In the past few weeks, we’ve noticed an unusual number of articles about significant flood events that are occurring, or have recently occurred, around the world. Though it is far too soon to determine whether or not these floods are associated with climate change, projections for global rainfall variability suggest that more extreme and unpredictable flooding is likely in our future. The first step in preparing for such a future is recognizing and calling attention to these extreme events, and their real human security implications. Such reports are easily lost in the shuffle of the daily news cycle, so we’ve compiled a comprehensive list below.
Niger: (August 28, 2013) Drought-prone Niger has been hit by severe flooding leaving more than 48,000 homeless. ReliefWeb reports: “The central Maradi region is the hardest-hit, with nine deaths and 19,425 people displaced, said the UN, while four have been killed in the northern desert region of Agadez where rainfall has been unprecedented…The UN has warned that farmland in the west African nation is now threatened by a “massive” invasion of locusts as a result of the floods.”
Nigeria: (August 28, 2013) In 2012, neighbors Nigeria and Cameroon experienced some of the worst floods in decades, affecting over 7 million people. Before some affected communities had fully recovered, floods struck again last month. Relief Web notes that in July, the floods affected 35, 026 people in 18 states. In anticipation of this year’s floods, Nigeria has been working closely with Cameroon to develop a cross-border flood response plan in an effort to avoid some of the damages and tensions that arose between the countries in the wake of last year’s floods.
Yemen: (August 28, 2013) Flash floods in Yemen have destroyed three camps for internally displaced peoples (IDPs), killing 39, and destroying schools and latrines in the camp. Erich Ogoso with the UN Office for the Coordination of Humanitarian Affairs (OCHA) is quoted in IRIN News, noting that they have learned from the 2008 floods and are better prepared: “Since the devastating floods of 2008, Yemen has made some progress in disaster risk reduction and is engaged in projects to reduce vulnerability to natural disasters,” said Ogoso. “For humanitarian organizations, the latest flooding shows why early warning and pre-positioning of stocks in areas that are disaster-prone are important.”
Laos: (August 27, 2013) Flooding and heavy rain in Laos have displaced thousands. The UN estimates damage is currently at more than $17million. Damages include “thousands of hectares of rice paddy” and the decimation of livestock since rains began in June.
China: (August 21, 2013) Flooding in Central, Northwest and Southern China have killed and displaced hundreds and affected over 3.75 million. Al Jazeera reports: “Flooding hits China each summer, but heavy rains have brought greater than usual levels of destruction in some areas.”
Russia: (August 21, 2013) Russia’s Far East, a major agricultural region, is suffering from an extreme flood. Russia Beyond the Headlines notes: “Russia’s Far East has fallen victim to unprecedented flooding that is far worse than its oldest residents can recall or since records began. The afflicted area covers 400,000 square miles — the equivalent of Oklahoma, Texas and New Mexico combined…Amur Region is Russia’s primary soya-growing region, producing more than half of Russia’s soybean crops. There is no trace to be seen of them under the water.” The article goes on to note: “Regions in China’s Heilongjiang Province, which are separated from Russia by the Amur River that forms part of the international border, are also suffering from similarly catastrophic flooding, with fatalities currently at more than 200.” It is unclear what this mean at this point for the response, and for relations between the two nations (and winter is coming).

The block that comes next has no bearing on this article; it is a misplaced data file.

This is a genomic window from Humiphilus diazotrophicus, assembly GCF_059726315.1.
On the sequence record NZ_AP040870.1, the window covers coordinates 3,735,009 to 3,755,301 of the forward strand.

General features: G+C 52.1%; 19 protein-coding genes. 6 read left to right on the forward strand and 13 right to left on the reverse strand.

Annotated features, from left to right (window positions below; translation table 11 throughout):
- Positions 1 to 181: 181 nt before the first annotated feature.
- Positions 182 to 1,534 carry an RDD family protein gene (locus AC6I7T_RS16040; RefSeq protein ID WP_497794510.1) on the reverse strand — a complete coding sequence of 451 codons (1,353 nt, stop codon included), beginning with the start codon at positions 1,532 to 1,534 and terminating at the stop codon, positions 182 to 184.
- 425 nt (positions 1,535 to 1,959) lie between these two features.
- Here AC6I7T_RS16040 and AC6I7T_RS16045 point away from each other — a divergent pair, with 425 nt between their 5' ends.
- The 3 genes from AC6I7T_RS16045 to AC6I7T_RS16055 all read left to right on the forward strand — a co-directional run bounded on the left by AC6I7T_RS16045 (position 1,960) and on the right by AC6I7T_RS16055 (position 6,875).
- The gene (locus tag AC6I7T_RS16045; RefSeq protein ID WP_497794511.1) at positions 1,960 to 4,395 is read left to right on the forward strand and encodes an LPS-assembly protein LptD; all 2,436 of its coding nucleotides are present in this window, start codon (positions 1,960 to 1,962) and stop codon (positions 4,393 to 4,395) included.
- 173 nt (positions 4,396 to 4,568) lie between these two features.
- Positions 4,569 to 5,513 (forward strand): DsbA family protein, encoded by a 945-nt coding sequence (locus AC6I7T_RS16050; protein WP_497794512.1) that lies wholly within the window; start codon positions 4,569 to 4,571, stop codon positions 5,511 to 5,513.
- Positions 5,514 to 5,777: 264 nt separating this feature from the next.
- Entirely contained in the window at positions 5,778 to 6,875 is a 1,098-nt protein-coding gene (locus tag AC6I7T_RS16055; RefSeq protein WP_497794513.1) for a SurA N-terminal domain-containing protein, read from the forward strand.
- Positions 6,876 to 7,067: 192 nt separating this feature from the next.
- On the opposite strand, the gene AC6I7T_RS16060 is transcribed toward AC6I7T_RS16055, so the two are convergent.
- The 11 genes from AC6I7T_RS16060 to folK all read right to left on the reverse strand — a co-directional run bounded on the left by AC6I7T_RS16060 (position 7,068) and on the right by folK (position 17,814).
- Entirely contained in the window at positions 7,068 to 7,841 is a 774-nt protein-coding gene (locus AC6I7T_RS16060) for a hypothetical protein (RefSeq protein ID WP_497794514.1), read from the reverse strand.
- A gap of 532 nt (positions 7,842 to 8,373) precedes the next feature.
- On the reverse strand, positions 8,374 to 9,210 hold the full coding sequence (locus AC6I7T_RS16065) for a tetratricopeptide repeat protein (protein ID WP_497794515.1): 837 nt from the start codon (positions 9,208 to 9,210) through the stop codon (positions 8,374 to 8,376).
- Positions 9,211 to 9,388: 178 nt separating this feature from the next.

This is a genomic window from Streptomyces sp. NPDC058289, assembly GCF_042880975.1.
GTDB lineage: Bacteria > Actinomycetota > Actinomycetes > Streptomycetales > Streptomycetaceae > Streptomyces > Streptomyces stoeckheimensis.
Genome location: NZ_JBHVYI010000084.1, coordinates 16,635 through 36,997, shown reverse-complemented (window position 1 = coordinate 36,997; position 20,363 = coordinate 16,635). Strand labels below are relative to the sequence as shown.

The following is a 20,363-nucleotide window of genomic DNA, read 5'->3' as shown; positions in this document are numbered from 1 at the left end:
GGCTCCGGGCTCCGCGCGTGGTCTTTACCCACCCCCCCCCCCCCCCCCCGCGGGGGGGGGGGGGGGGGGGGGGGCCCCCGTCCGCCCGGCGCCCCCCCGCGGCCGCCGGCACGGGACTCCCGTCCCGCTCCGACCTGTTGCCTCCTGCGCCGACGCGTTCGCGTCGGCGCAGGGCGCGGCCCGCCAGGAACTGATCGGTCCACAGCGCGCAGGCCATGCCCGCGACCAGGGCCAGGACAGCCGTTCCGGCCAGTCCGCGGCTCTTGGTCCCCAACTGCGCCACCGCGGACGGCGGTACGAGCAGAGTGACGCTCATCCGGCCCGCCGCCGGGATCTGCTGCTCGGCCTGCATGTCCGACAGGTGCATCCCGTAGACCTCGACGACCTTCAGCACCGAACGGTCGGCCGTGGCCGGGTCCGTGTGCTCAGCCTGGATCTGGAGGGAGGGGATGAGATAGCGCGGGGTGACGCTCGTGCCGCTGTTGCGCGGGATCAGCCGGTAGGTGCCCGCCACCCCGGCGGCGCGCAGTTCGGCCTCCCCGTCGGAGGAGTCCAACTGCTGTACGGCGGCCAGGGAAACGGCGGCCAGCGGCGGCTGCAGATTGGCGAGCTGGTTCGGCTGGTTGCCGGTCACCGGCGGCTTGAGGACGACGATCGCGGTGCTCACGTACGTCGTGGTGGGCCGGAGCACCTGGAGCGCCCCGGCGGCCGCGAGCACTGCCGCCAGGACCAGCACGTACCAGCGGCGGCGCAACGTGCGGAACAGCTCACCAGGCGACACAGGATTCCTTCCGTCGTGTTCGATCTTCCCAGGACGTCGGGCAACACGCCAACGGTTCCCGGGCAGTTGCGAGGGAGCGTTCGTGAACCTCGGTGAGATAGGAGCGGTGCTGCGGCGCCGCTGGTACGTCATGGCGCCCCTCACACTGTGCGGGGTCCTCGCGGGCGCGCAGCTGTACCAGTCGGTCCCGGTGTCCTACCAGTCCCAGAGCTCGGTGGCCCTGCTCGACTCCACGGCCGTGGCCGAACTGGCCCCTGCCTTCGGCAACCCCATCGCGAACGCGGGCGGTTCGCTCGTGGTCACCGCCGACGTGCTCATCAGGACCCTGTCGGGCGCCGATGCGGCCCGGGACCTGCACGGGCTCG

Philippines: (August 19, 2013) Reuters reports: “Heavy rain in the Philippine capital forced the closure of government offices, schools, banks and most private companies on Monday, and residents in parts of the city and nearby provinces had to flee from their homes because of floods.” Since then a reported 75% of the 868,700 displaced have returned to their homes, but flooding continues in the low-lying provinces and aid is still necessary in those areas.
Sudan: (August 15, 2013) Flash floods in Sudan have displaced more than 80,000 people. Thomas Reuters Foundations quotes the IFRC noting that “Eight states in Sudan have been hit by flooding triggered by heavy rains that started in early August, damaging schools, health clinics, shops, markets and sanitation facilities.”
Myanmar: (August 6, 2013) Heavy rains have displaced more than 25,000 people in Myanmar according to Yee Mon Oo with ActionAid. Echoing a phrase found in many of the recent flood reports, Oo notes: “The people of Kayin State are facing floods every year, but this one is much worse than usual.”
Mexico: (July 22, 2013) The heaviest rainfall in 25 years displaced more than 1,000 people in northern Mexico.
Pakistan: (July 26, 2013) According to ReliefWeb, July’s monsoon rains, “triggered flash floods, breaches to irrigation canals, infrastructure damages and crop losses, mainly in Sindh and Punjab provinces. Flash floods have been reported in Sialkot, Narowal, Sheikhupura, Gujranwala and Gujrat districts in northern Punjab, causing extensive losses.”
India: (July 8, 2013) Dhanasree Jayaram published a compelling article on the New Security Beat looking at how the devastating flooding in Uttarakhand this summer demonstrates the importance, especially for the military of India, of taking environmental security seriously. Reuters notes that as recovery begins in Uttarakhand, other regions of India are battling heavier than usual pre-monsoon rains, hampering the ability to get aid to Uttarakhand.